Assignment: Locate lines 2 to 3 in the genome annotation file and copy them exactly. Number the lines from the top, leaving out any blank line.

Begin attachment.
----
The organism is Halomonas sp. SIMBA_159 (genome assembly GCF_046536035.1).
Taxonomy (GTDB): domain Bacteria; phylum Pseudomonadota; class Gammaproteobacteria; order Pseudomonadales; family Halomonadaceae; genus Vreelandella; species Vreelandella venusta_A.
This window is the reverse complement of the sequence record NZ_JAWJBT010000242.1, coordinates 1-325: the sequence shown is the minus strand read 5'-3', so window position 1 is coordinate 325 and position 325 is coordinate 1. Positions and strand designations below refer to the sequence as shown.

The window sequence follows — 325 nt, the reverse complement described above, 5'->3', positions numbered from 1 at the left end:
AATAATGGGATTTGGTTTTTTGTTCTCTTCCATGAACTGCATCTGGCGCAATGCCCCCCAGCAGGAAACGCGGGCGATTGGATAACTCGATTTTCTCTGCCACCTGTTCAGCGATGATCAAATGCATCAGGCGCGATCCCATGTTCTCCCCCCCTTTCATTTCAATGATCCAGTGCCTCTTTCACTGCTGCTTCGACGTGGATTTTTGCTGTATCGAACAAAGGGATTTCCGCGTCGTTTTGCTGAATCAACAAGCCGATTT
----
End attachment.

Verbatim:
Taxonomy (GTDB): domain Bacteria; phylum Pseudomonadota; class Gammaproteobacteria; order Pseudomonadales; family Halomonadaceae; genus Vreelandella; species Vreelandella venusta_A.
This window is the reverse complement of the sequence record NZ_JAWJBT010000242.1, coordinates 1-325: the sequence shown is the minus strand read 5'-3', so window position 1 is coordinate 325 and position 325 is coordinate 1. Positions and strand designations below refer to the sequence as shown.